Step 2: Update your Raspberry Pi 4

In order to get the best performance, you have to update your Raspberry Pi OS with the latest version. The latest version will always have some tweaks to optimize the performance.

  • To get it updated open the terminal and issue the following commands one by one.
sudo apt update
sudo apt dist-upgrade
  • Now reboot your system so that the Raspbian will get restarted. To do so enter this code.
sudo reboot

Step 3: Check the Default Speed

Before you proceed with overclocking, just check the current base speed of the CPU. For that enter the following code in the terminal.

cat /sys/devices/system/cpu/cpu0/cpufreq/scaling_cur_freq

This will only return the speed requested by the Kernel. The terminal will most probably return a value of 600000 and this would indicate that your CPU base speed is 600 MHz (or 0.6 GHz).

In case your Raspberry Pi is being throttled due to high temperature or a low voltage, the actual CPU speed may be lower. To know the actual speed issue the following command in the terminal.

vcgencmd measure_clock arm

As you use your Pi, you can see that the speed starts increasing from the requested speed and comes up to its maximum, which is 1500000. To know the speed regularly, instead of entering the command repeatedly you can continuously monitor the speed using the watch command.

watch -n 1 vcgencmd measure_clock arm

This keeps you updated with the speed every second. Once you overclock you can see this going beyond 1500000 (or 1.5 GHz).

Step 4: Overclocking the Pi

Config Settings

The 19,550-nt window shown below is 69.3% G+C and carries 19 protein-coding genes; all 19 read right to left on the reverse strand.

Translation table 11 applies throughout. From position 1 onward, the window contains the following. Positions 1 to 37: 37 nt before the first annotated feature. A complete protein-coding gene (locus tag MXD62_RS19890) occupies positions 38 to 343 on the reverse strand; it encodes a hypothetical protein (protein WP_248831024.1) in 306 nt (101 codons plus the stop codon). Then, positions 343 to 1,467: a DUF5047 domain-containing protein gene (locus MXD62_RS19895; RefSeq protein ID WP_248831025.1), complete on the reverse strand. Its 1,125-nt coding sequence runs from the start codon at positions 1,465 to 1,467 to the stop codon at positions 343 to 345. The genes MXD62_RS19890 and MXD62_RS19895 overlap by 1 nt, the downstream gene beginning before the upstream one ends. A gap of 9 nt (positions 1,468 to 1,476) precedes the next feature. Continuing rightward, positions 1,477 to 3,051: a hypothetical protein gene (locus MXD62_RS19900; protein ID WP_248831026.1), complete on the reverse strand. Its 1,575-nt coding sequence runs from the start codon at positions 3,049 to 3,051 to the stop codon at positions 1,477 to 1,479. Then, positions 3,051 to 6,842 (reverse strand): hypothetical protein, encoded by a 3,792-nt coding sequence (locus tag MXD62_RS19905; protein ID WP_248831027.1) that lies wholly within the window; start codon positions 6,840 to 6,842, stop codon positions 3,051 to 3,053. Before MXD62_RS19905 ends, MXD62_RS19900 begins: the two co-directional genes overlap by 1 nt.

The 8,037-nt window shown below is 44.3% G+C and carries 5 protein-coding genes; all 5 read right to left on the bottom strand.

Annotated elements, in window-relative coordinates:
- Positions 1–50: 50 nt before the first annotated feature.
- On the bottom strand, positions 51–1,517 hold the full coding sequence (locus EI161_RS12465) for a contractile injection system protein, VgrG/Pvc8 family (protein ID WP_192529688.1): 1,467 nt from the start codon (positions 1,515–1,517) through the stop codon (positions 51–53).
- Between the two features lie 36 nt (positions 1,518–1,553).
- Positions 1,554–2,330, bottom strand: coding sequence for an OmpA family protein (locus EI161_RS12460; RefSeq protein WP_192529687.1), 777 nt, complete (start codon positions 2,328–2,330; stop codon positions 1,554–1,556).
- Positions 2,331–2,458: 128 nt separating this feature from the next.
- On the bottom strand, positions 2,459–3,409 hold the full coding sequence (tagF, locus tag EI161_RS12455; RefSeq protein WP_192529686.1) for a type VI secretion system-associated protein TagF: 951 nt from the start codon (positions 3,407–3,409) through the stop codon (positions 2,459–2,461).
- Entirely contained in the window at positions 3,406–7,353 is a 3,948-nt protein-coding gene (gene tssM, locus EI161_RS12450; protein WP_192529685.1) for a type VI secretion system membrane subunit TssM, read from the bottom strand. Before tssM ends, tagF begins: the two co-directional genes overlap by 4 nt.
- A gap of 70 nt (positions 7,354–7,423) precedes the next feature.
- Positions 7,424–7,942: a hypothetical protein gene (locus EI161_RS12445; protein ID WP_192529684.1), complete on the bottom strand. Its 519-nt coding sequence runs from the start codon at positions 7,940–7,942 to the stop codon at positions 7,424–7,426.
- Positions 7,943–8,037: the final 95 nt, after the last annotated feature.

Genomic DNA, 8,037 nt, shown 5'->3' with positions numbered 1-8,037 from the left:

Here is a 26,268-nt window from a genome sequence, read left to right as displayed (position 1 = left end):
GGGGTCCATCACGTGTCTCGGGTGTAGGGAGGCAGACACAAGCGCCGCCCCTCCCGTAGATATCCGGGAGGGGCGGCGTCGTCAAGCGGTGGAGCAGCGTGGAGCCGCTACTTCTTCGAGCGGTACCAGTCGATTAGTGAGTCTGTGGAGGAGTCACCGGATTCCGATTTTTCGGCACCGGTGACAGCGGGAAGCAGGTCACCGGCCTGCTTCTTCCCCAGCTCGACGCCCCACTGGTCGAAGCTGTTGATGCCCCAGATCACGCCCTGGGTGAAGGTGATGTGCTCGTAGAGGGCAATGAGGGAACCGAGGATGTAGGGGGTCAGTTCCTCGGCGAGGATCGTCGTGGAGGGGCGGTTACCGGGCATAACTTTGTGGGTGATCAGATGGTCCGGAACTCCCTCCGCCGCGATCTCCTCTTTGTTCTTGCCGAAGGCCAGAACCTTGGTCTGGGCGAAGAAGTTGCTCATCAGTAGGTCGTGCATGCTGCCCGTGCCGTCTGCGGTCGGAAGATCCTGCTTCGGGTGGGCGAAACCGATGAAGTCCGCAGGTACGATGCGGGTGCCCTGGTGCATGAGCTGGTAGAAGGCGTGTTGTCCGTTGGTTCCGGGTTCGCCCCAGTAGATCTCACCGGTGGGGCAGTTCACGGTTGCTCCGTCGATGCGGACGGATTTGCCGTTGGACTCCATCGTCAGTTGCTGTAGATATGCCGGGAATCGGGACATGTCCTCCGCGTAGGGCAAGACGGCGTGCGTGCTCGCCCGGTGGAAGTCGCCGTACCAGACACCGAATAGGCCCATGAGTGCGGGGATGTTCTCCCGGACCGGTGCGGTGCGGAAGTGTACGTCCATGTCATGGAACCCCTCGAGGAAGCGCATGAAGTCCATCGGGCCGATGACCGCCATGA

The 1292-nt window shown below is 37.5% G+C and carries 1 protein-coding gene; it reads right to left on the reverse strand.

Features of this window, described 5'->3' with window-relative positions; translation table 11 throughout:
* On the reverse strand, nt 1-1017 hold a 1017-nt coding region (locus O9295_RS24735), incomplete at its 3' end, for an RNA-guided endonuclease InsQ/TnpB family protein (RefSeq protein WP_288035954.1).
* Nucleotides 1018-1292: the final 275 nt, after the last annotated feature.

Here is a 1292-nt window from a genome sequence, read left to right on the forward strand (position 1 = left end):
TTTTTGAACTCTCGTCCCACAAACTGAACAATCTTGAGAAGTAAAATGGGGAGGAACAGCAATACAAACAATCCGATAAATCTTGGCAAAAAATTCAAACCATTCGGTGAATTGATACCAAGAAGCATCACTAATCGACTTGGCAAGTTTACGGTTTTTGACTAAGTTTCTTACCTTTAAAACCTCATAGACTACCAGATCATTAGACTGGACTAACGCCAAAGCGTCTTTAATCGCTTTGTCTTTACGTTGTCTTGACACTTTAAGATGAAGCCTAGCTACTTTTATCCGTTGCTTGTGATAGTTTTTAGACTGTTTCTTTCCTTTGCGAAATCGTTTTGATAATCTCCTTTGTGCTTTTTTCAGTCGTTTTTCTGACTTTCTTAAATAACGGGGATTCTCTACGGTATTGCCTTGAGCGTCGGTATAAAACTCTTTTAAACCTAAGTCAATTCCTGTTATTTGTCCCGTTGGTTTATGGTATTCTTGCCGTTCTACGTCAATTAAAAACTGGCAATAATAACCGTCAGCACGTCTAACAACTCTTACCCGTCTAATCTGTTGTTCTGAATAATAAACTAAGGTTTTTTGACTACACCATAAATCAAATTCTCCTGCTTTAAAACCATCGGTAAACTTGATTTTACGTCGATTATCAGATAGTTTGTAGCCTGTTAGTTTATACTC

To overclock Raspberry Pi 4, we’ll be tweaking the config.txt file under the core configuration settings. Basically, we are going to set an upper limit for the clock frequency.

  • For this, open another terminal window and enter the below code.
sudo nano /boot/config.txt
  • Now scroll down to the section marked:
#uncomment to overclock the arm. 700 MHz is the default.
#arm_freq=800

 

And change the config setting to:

#uncomment to overclock the arm. 700 MHz is the default.
over_voltage=2
arm_freq=1750

 

  • Save the file with CTRL+O (press RETURN) and use CTRL+X to exit Nano. Then enter the code to restart your Pi.
sudo reboot
  • Once your Pi boots up, watch the new and faster clock speed in action:
watch -n 1 vcgencmd measure_clock arm

Check your clock speed going up to 1750000 by browsing a few web pages.

Step 5: Overclocking to an even higher Clock Speed (2 GHz)!

So you have overclocked your Pi to 1.75 GHz. It was fun right? Well. Now let’s make it a little bit faster by taking it to a frequency of 2GHz. As before, we are going to edit the config.txt file to take the over_voltage setting to 6 and set the ARM CPU to 2.0GHz. Enter the following command to get it worked.

over_voltage=6
arm_freq=2000
  • Now reboot your Pi and once it boots up, you’ll be running at 2GHz. You can test it by running the watch command again:
watch -n 1 vcgencmd measure_clock arm

Step 6: Overclocking to the Max Level (2.147 GHz)!

Now we are going a little bit and we’ll be taking it to the max level of 2.147 GHz. We’ve to edit the config file again and this time we will set the arm_freq to 2147 and gpu_freq to 750 by entering the following code:

over_voltage=6
arm_freq=2147
gpu_freq=750
  • Save and exit the file by CTRL+O and CTRL+X. Reboot your Raspberry Pi and you can see your device running at a blazing fast speed of 2.147 GHz!
  • You can again check the speed using the watch command as we’ve done in step 5.watch vcgencmd